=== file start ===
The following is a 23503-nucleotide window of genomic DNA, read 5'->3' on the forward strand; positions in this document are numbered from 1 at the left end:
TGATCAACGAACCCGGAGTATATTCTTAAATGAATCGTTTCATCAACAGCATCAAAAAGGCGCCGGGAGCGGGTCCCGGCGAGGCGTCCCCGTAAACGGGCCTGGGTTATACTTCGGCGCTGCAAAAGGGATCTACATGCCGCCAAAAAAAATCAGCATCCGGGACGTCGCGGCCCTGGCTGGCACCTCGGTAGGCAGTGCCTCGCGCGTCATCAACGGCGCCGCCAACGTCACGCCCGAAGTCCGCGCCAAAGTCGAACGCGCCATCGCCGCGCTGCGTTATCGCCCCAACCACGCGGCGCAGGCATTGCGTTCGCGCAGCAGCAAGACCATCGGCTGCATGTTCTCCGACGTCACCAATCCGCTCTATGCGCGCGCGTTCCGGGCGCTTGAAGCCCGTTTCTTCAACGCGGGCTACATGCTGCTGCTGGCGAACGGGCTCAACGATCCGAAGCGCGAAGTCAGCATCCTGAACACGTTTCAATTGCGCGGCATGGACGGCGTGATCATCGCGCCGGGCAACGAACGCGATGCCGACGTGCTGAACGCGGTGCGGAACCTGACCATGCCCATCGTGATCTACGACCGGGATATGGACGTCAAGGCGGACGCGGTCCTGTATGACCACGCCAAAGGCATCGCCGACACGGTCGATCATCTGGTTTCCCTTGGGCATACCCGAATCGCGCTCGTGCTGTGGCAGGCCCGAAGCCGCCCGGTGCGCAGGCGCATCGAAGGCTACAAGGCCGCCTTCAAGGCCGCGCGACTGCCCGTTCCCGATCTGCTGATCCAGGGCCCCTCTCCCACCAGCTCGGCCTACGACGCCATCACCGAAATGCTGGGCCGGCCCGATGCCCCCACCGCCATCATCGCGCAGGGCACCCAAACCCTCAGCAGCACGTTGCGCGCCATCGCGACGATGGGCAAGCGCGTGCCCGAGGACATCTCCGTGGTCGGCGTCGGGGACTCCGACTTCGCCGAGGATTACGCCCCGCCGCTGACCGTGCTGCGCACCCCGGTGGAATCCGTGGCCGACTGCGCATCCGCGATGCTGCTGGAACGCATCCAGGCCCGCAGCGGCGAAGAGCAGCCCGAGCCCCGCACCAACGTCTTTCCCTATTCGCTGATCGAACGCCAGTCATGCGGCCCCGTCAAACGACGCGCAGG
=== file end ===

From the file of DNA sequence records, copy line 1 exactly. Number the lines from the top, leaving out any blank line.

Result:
The following is a 23503-nucleotide window of genomic DNA, read 5'->3' on the forward strand; positions in this document are numbered from 1 at the left end: